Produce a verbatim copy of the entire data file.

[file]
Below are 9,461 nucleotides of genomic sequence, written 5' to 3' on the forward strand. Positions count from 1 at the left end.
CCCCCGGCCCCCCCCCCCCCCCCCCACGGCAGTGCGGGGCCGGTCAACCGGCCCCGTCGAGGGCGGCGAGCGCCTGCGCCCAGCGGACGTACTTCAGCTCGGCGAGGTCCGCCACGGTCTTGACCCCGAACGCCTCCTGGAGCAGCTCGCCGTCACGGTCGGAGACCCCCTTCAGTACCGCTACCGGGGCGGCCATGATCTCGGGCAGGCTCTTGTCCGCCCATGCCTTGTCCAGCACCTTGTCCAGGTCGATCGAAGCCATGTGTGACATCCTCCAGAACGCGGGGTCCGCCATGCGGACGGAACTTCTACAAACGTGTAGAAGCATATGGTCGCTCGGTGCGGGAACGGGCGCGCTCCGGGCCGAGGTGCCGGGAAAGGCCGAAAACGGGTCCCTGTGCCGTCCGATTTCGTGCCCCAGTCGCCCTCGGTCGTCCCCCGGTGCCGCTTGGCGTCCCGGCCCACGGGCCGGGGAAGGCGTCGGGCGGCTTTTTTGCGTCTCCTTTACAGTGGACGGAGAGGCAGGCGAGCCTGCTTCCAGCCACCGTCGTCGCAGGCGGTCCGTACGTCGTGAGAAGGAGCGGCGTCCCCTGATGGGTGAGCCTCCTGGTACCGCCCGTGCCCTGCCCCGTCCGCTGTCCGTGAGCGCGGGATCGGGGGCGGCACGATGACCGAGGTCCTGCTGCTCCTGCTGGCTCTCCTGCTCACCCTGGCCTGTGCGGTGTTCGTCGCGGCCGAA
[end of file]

Below are 9,461 nucleotides of genomic sequence, written 5' to 3' on the forward strand. Positions count from 1 at the left end.
CCCCCGGCCCCCCCCCCCCCCCCCCACGGCAGTGCGGGGCCGGTCAACCGGCCCCGTCGAGGGCGGCGAGCGCCTGCGCCCAGCGGACGTACTTCAGCTCGGCGAGGTCCGCCACGGTCTTGACCCCGAACGCCTCCTGGAGCAGCTCGCCGTCACGGTCGGAGACCCCCTTCAGTACCGCTACCGGGGCGGCCATGATCTCGGGCAGGCTCTTGTCCGCCCATGCCTTGTCCAGCACCTTGTCCAGGTCGATCGAAGCCATGTGTGACATCCTCCAGAACGCGGGGTCCGCCATGCGGACGGAACTTCTACAAACGTGTAGAAGCATATGGTCGCTCGGTGCGGGAACGGGCGCGCTCCGGGCCGAGGTGCCGGGAAAGGCCGAAAACGGGTCCCTGTGCCGTCCGATTTCGTGCCCCAGTCGCCCTCGGTCGTCCCCCGGTGCCGCTTGGCGTCCCGGCCCACGGGCCGGGGAAGGCGTCGGGCGGCTTTTTTGCGTCTCCTTTACAGTGGACGGAGAGGCAGGCGAGCCTGCTTCCAGCCACCGTCGTCGCAGGCGGTCCGTACGTCGTGAGAAGGAGCGGCGTCCCCTGATGGGTGAGCCTCCTGGTACCGCCCGTGCCCTGCCCCGTCCGCTGTCCGTGAGCGCGGGATCGGGGGCGGCACGATGACCGAGGTCCTGCTGCTCCTGCTGGCTCTCCTGCTCACCCTGGCCTGTGCGGTGTTCGTCGCGGCCGAA